For businesses in the today’s marketplace, cloud computing isn’t a luxury anymore, but a necessity. Operating in the cloud means an organization can store and configure data wirelessly from a server that exists outside their physical location. Migration to the cloud makes managing a network easier for any business owner.
As businesses continue moving toward the virtual direction, the discrepancy between traditional managed IT and cloud management is becoming clearer and clearer.
3 reasons the cloud is spreading so fast is its proficiency in:
Backing up data
Back-up and restore data
Once stored in the Cloud, it is easy to get the back-up if any technical issues happen on site. This can be a time consuming process for on-site locations.
Cloud computing allows you to initiate your services faster and in fewer clicks.
Cloud computing saves you substantial capital because it does not need any physical hardware investments. In addition, you do not need employees to maintain the hardware. Purchasing and management of equipment is done by the cloud service provider.
Cloud Computing: Biggest Names
There are 3 main competitors in the cloud game: Amazon Web Services (AWS), Microsoft Azure, and Google Cloud.
These organizations have some differences that will be discussed in the following text.
Amazon Web Services - AWS was the first of the 3 companies. They began offering cloud services to businesses in 2006.
Google Cloud - 2 years after Amazon, Google entered the game and announced the release of App Engine, which gave users ability to run web apps on google infrastructure.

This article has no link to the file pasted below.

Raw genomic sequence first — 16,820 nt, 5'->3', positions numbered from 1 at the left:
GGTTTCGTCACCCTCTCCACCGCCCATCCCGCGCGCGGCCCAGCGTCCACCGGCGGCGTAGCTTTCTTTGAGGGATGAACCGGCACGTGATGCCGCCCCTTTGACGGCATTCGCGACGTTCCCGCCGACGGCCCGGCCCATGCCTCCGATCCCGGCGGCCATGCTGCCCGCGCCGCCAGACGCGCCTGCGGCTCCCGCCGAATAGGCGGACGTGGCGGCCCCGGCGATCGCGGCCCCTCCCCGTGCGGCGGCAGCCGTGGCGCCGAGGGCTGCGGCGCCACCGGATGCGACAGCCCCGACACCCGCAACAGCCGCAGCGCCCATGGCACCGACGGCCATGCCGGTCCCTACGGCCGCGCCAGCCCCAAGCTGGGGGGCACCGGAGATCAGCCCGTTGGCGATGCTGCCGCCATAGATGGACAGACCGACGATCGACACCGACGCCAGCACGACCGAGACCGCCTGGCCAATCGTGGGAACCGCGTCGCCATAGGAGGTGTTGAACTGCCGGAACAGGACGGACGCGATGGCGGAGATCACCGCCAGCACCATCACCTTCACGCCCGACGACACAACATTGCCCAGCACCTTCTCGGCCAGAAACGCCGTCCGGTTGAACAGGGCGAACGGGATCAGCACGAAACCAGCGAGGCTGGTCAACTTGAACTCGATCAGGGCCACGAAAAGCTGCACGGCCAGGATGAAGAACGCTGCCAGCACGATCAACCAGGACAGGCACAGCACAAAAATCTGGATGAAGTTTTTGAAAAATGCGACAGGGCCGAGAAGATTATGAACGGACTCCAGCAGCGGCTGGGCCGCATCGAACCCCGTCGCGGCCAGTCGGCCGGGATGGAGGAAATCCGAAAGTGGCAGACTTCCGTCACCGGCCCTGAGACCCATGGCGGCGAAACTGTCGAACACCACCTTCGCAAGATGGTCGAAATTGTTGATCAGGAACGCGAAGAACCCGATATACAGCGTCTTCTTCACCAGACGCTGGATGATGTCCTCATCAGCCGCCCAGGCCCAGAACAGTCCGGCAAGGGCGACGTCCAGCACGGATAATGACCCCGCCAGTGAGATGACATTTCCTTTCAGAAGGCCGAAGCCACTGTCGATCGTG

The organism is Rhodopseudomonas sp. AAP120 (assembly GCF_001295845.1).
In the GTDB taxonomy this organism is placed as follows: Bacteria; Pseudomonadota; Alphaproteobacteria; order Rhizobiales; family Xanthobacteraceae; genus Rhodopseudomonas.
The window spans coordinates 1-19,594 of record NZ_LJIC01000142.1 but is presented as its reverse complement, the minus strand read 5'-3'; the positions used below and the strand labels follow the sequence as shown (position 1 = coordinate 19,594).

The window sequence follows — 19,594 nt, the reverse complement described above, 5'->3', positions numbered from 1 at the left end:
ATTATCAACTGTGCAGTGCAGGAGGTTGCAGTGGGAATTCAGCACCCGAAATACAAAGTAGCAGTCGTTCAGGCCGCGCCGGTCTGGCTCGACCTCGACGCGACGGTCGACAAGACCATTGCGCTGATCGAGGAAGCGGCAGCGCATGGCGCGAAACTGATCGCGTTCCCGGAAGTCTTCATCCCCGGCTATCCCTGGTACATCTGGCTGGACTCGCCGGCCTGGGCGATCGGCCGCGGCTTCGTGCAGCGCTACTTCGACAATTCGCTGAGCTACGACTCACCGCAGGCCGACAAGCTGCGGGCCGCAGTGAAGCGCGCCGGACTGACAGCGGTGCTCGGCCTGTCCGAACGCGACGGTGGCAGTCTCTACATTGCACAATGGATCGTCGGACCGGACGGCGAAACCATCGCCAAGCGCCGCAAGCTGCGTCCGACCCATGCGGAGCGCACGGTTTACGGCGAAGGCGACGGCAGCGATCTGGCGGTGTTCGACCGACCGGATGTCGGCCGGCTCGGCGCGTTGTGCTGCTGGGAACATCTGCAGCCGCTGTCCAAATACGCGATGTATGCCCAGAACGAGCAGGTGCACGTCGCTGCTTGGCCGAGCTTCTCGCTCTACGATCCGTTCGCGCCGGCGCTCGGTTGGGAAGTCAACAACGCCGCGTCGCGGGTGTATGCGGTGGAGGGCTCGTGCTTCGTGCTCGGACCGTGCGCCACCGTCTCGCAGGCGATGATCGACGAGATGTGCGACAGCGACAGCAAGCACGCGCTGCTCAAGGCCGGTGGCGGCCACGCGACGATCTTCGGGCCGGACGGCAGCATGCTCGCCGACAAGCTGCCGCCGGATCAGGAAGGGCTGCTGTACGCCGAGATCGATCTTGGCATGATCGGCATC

Microsoft Azure - After seeing Google test the waters of cloud computing, Microsoft decided they would be next to jump in the pool. In October 2008, they announced an internal project named “Project Red Dog” that would later be called Windows Azure.
In the following pages, I will detail the differences between these 3 giants and the current trend of each company.
Cloud Computing Private and Public
Before exploring the cloud market further, it is important to understand the three types of cloud computing - as each type has a unique array of services. The three cloud computing types are:
Infrastructure as a Service (IaaS)
IaaS is a cloud computing service that supplies on-demand access to resources such as networking, storage, and servers. Within the providers’ infrastructure, you run your own platforms and applications. This allows for a flexible and scalable option.
Platform as a Service (PaaS)
PaaS is another option of cloud computing in which the provider outsources access to a cloud environment. Users then manage, develop, and host applications. You will have access to a range of tools through the platform to support testing and development.